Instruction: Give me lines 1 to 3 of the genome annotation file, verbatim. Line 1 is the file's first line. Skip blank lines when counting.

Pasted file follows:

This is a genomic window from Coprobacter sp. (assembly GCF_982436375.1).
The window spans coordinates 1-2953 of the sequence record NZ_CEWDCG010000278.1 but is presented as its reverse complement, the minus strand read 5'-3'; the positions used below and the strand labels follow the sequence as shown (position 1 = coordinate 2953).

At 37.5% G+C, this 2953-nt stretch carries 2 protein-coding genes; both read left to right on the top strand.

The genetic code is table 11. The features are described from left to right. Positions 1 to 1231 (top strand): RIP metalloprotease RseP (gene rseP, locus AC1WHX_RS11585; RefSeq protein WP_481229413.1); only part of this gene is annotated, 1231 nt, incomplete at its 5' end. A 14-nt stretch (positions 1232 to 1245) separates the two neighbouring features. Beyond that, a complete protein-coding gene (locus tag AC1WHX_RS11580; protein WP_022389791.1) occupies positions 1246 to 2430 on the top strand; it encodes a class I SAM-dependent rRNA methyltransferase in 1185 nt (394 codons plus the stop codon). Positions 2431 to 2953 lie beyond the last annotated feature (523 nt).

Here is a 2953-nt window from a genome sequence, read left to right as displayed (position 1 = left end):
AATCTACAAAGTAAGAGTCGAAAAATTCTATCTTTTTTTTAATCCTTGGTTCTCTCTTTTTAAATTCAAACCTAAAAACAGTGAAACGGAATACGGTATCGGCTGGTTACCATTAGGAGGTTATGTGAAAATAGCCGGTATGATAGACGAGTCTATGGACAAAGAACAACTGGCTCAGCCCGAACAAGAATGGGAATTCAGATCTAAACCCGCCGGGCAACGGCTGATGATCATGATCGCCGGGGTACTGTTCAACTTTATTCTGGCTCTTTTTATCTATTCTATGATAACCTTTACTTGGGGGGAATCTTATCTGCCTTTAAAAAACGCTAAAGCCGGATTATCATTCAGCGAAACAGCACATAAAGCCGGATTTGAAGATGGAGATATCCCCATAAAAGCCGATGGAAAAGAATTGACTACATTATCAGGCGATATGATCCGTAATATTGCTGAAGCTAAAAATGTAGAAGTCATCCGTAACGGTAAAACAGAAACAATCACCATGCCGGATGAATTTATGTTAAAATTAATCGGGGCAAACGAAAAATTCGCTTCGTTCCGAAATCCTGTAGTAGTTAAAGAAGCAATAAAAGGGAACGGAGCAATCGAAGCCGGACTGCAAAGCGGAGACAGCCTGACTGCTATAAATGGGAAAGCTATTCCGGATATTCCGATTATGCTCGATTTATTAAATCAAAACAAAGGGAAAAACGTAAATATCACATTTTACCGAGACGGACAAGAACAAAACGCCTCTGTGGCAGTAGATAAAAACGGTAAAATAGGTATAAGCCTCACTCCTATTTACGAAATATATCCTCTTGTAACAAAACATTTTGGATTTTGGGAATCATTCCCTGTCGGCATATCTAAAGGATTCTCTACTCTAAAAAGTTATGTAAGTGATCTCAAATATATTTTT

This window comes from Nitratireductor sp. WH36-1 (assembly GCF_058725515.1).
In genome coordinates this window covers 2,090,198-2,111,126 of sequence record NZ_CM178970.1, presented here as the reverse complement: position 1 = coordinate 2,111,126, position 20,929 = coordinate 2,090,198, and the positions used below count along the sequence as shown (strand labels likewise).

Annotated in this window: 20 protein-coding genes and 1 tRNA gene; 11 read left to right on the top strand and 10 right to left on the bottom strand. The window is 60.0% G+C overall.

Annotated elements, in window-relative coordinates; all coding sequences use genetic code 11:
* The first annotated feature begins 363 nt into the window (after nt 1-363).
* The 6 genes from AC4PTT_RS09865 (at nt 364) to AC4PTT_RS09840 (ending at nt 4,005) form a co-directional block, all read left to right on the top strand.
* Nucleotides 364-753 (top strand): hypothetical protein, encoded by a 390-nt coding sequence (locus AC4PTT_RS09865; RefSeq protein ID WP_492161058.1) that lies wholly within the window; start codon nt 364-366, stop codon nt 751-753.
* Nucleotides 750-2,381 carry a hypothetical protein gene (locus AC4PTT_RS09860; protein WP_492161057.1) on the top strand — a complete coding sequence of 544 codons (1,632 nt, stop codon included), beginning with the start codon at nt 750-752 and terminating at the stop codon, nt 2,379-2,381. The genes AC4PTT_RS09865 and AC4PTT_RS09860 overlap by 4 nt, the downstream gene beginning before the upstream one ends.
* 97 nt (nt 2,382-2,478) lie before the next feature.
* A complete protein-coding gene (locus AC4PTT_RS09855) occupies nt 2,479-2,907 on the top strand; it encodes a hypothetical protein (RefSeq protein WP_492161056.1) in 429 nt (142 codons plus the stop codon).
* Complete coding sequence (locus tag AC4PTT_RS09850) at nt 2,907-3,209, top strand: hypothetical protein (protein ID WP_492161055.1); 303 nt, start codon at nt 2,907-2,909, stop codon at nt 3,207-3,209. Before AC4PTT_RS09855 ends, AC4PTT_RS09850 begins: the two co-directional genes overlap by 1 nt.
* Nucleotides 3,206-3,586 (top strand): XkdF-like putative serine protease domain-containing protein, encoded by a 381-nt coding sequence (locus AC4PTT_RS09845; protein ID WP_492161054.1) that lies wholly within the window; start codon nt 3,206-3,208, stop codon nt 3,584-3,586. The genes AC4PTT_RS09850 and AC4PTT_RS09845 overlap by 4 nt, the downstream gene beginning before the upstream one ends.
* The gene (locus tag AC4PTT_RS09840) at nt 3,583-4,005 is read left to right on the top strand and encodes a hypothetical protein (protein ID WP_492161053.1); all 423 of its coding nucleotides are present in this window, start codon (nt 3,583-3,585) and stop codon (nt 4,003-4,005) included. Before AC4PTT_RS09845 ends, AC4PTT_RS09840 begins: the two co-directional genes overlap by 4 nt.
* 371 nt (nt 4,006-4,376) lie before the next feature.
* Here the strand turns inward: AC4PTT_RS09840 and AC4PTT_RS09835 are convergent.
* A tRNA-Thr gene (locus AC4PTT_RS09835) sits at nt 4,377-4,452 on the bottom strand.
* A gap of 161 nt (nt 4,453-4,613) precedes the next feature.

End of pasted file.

This is a genomic window from Coprobacter sp. (assembly GCF_982436375.1).
The window spans coordinates 1-2953 of the sequence record NZ_CEWDCG010000278.1 but is presented as its reverse complement, the minus strand read 5'-3'; the positions used below and the strand labels follow the sequence as shown (position 1 = coordinate 2953).

At 37.5% G+C, this 2953-nt stretch carries 2 protein-coding genes; both read left to right on the top strand.